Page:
I’ve struggled a bit with whether and how to post this, but after reading Mona Darling’s post on her reactions to the keynote address at last weekend’s fantabulous CatalystCon (and make no mistake, CatalystCon 2014 WAS fantabulous – quite possibly the best conference I’ve ever attended, and I’ve been attending conferences for more than a decade now), I felt I had to share my reactions as well.
Let me first start by saying, again, that this year’s CatalystCon East was a great conference. From its organizer – Dee Dennis – to the speakers, to workshop presentations, to the swag bag (huzzah for the Aneros lanyards and StockRoom goodies) to the give-aways (free wevibes for nearly everyone! Best conference EVAR!) to the attendees (the real stars of the conference, in my humble opinion), CatalystCon was simply amazing.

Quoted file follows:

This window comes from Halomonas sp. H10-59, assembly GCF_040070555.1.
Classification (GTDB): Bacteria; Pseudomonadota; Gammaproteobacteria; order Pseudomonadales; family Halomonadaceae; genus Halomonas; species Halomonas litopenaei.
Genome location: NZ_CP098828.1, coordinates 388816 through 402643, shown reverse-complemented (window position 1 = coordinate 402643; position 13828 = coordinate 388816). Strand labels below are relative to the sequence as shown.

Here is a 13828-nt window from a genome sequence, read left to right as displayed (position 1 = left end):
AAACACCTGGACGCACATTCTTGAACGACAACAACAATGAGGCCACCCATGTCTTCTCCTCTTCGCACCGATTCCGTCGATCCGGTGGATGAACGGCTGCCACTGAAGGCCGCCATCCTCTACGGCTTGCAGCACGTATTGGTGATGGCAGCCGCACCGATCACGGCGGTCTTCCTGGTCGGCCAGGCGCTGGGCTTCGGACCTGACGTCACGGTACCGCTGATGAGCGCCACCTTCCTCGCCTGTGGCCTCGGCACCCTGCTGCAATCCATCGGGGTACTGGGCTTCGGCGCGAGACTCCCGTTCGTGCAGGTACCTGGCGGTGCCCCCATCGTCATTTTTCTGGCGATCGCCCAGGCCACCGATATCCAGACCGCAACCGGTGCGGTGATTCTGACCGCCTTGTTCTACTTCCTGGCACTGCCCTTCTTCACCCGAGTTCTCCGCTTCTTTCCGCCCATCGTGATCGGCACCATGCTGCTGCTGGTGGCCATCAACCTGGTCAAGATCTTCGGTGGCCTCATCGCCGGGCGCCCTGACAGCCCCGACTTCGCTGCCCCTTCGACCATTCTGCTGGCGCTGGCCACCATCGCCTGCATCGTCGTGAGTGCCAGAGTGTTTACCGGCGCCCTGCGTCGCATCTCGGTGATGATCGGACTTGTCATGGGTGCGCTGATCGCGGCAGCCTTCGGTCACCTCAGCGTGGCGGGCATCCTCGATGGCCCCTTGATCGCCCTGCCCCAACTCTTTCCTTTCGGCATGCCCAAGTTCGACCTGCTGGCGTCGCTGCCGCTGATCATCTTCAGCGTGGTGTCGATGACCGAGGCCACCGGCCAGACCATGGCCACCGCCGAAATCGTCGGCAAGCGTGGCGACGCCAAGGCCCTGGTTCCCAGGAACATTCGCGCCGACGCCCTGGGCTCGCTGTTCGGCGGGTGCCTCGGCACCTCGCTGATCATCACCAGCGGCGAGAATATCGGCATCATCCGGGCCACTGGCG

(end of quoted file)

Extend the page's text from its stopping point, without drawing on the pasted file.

But all of that? That I’m saving for another post. This post is really about what happened at the very end of CatalystCon during the closing keynote between two legends in the sexuality world – Carol Queen and Betty Dodson.
The session opened to an enraptured audience – how could we not be, when faced with two such amazing women? The interview, of sorts, started out wonderfully: a witty repartee that had the packed room laughing uproariously, applauding, and gasping, in turns.
Things started to take a turn for the worse when Betty talked about her experiences in the 1960s:
At that point, the temperature change in the room was palpable. A few attendees even got up and left.
And Twitter was abuzz with commentary.
Others who have written about the keynote have seemed to hint that this is the point that those of use who were left feeling disturbed by the last hour or so of the talk are most upset by. Though many were upset by this discussion, that’s not the focus of this post. It was not the discussion of bestiality that had me (and several others) the most upset during the keynote. It was the way in which the idea of consent was trivialized.